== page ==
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The main characters on Mind Games spend an entire scene early in the first episode trying to explain the concept of their business, and the show never quite succeeds where they fail. Brothers Ross (Christian Slater) and Clark (Steve Zahn) have put together a sort of consulting firm that relies on Clark’s knowledge of behavioral psychology and Ross’ skills at corporate manipulation to help people create desired outcomes in various situations. Basically, they’re scam artists who help people, and the show has a similar tone to the recently departed TNT drama Leverage, although Ross and Clark conduct their business with ostensible legality.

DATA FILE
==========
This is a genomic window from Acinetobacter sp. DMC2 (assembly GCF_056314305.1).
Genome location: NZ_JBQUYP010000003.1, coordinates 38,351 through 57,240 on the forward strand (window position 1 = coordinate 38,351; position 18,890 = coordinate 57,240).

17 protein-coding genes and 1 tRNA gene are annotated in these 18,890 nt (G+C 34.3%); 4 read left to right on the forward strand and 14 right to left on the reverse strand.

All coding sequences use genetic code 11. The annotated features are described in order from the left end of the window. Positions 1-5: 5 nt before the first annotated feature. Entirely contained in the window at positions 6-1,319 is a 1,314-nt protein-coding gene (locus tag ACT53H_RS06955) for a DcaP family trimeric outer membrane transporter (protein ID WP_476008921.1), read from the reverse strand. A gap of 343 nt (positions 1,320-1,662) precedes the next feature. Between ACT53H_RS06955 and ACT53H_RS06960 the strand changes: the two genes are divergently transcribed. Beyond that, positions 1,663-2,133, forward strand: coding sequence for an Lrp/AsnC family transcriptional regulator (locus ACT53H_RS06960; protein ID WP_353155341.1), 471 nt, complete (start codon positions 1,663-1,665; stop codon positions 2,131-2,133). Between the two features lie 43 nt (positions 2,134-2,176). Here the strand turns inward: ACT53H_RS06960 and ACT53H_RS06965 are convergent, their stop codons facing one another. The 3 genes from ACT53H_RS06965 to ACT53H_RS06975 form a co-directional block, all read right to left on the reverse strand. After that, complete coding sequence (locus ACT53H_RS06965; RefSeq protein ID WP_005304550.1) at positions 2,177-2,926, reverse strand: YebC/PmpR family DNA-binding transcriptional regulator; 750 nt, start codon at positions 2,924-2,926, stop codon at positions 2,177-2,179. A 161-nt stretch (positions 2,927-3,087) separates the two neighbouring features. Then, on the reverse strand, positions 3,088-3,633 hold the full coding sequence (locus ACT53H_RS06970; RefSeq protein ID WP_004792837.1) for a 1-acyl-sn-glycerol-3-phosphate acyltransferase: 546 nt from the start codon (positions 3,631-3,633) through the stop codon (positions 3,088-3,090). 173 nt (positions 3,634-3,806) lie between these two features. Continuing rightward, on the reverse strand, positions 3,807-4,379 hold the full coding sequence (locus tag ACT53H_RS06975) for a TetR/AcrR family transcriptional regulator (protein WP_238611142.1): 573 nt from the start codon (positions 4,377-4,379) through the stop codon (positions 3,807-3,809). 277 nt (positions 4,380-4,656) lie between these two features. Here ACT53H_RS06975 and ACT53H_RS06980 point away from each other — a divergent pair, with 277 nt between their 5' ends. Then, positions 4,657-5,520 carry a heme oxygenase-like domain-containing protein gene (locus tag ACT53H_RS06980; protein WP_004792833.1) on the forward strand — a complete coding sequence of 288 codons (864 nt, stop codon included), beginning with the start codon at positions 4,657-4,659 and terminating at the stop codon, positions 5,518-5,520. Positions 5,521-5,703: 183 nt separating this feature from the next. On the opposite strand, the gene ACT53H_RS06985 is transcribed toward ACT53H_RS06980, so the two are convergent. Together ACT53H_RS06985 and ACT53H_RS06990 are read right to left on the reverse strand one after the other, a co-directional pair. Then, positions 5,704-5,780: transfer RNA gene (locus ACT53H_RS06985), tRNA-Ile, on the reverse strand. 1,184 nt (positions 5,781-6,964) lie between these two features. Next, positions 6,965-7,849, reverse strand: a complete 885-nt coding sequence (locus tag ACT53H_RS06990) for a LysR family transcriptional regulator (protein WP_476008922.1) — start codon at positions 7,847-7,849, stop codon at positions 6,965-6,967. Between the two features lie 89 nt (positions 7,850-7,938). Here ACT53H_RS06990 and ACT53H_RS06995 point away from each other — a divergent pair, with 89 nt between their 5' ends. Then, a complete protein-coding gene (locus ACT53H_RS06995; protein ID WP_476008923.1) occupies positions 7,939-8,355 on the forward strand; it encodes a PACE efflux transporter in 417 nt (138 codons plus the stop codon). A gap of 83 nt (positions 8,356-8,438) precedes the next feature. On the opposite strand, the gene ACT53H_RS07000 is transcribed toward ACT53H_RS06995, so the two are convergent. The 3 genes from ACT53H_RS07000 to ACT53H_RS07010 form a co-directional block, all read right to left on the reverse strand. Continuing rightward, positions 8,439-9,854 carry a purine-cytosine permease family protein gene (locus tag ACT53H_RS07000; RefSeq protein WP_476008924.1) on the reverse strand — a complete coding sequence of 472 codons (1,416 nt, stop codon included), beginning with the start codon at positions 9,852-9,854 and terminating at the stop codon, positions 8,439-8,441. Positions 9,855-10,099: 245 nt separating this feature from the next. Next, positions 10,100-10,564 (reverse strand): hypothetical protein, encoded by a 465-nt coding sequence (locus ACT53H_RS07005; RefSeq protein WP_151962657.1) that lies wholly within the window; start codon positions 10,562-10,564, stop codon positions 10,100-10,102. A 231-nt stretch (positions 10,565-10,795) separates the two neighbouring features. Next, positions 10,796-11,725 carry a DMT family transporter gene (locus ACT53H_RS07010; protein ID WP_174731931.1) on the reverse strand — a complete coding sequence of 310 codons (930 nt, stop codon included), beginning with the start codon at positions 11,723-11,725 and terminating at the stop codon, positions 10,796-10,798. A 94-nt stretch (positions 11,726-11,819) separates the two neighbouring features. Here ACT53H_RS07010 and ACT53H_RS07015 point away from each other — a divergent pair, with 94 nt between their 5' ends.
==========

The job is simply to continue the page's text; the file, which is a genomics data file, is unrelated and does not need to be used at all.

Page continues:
In practice, this means Mind Games is another procedural, taking on cases that might fit into a legal drama or detective show but approaching them with oblique solutions couched in heavy jargon. Creator Kyle Killen married high concepts to mundane executions in his short-lived series Lone Star and Awake, and he does the same here. The relationship between Ross and Clark should drive the show, but it lurches between biting sarcasm and treacly sentiment, with Zahn giving an irritatingly manic performance. The rest of the cast doesn’t make much of an impression, leaving the show as muddled and disappointing as its protagonists’ business venture.